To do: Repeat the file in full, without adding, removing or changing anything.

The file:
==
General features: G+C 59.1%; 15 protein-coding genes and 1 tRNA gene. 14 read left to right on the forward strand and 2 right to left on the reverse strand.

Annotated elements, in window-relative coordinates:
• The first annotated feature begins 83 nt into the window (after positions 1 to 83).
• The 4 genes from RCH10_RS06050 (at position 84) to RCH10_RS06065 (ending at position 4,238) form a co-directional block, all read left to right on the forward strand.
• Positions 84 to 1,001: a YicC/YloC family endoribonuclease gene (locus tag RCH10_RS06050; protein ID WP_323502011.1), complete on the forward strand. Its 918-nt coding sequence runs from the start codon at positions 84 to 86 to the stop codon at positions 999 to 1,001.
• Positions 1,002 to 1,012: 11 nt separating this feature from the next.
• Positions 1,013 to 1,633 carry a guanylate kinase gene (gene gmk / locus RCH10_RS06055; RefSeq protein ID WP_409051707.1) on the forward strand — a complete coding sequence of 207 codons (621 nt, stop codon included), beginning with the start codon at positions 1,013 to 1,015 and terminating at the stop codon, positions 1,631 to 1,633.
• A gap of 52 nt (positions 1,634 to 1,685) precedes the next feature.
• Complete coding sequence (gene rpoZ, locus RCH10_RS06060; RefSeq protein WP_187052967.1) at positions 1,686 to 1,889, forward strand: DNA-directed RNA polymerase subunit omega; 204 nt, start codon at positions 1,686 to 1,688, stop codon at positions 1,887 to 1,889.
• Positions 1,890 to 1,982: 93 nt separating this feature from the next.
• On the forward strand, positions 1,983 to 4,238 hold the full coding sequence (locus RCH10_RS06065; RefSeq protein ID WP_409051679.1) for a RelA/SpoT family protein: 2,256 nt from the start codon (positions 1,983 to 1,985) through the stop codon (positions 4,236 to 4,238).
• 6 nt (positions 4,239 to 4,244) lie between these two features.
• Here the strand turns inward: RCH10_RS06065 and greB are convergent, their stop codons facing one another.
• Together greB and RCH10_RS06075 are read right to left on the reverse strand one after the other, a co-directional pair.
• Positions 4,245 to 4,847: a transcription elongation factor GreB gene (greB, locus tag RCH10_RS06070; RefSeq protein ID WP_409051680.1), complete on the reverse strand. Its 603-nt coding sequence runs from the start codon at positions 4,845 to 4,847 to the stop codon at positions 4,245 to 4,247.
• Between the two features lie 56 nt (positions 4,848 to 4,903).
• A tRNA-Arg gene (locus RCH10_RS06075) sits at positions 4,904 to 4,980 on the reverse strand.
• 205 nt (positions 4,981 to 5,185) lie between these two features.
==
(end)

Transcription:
General features: G+C 59.1%; 15 protein-coding genes and 1 tRNA gene. 14 read left to right on the forward strand and 2 right to left on the reverse strand.

Annotated elements, in window-relative coordinates:
• The first annotated feature begins 83 nt into the window (after positions 1 to 83).
• The 4 genes from RCH10_RS06050 (at position 84) to RCH10_RS06065 (ending at position 4,238) form a co-directional block, all read left to right on the forward strand.
• Positions 84 to 1,001: a YicC/YloC family endoribonuclease gene (locus tag RCH10_RS06050; protein ID WP_323502011.1), complete on the forward strand. Its 918-nt coding sequence runs from the start codon at positions 84 to 86 to the stop codon at positions 999 to 1,001.
• Positions 1,002 to 1,012: 11 nt separating this feature from the next.
• Positions 1,013 to 1,633 carry a guanylate kinase gene (gene gmk / locus RCH10_RS06055; RefSeq protein ID WP_409051707.1) on the forward strand — a complete coding sequence of 207 codons (621 nt, stop codon included), beginning with the start codon at positions 1,013 to 1,015 and terminating at the stop codon, positions 1,631 to 1,633.
• A gap of 52 nt (positions 1,634 to 1,685) precedes the next feature.
• Complete coding sequence (gene rpoZ, locus RCH10_RS06060; RefSeq protein WP_187052967.1) at positions 1,686 to 1,889, forward strand: DNA-directed RNA polymerase subunit omega; 204 nt, start codon at positions 1,686 to 1,688, stop codon at positions 1,887 to 1,889.
• Positions 1,890 to 1,982: 93 nt separating this feature from the next.
• On the forward strand, positions 1,983 to 4,238 hold the full coding sequence (locus RCH10_RS06065; RefSeq protein ID WP_409051679.1) for a RelA/SpoT family protein: 2,256 nt from the start codon (positions 1,983 to 1,985) through the stop codon (positions 4,236 to 4,238).
• 6 nt (positions 4,239 to 4,244) lie between these two features.
• Here the strand turns inward: RCH10_RS06065 and greB are convergent, their stop codons facing one another.
• Together greB and RCH10_RS06075 are read right to left on the reverse strand one after the other, a co-directional pair.
• Positions 4,245 to 4,847: a transcription elongation factor GreB gene (greB, locus tag RCH10_RS06070; RefSeq protein ID WP_409051680.1), complete on the reverse strand. Its 603-nt coding sequence runs from the start codon at positions 4,845 to 4,847 to the stop codon at positions 4,245 to 4,247.
• Between the two features lie 56 nt (positions 4,848 to 4,903).
• A tRNA-Arg gene (locus RCH10_RS06075) sits at positions 4,904 to 4,980 on the reverse strand.
• 205 nt (positions 4,981 to 5,185) lie between these two features.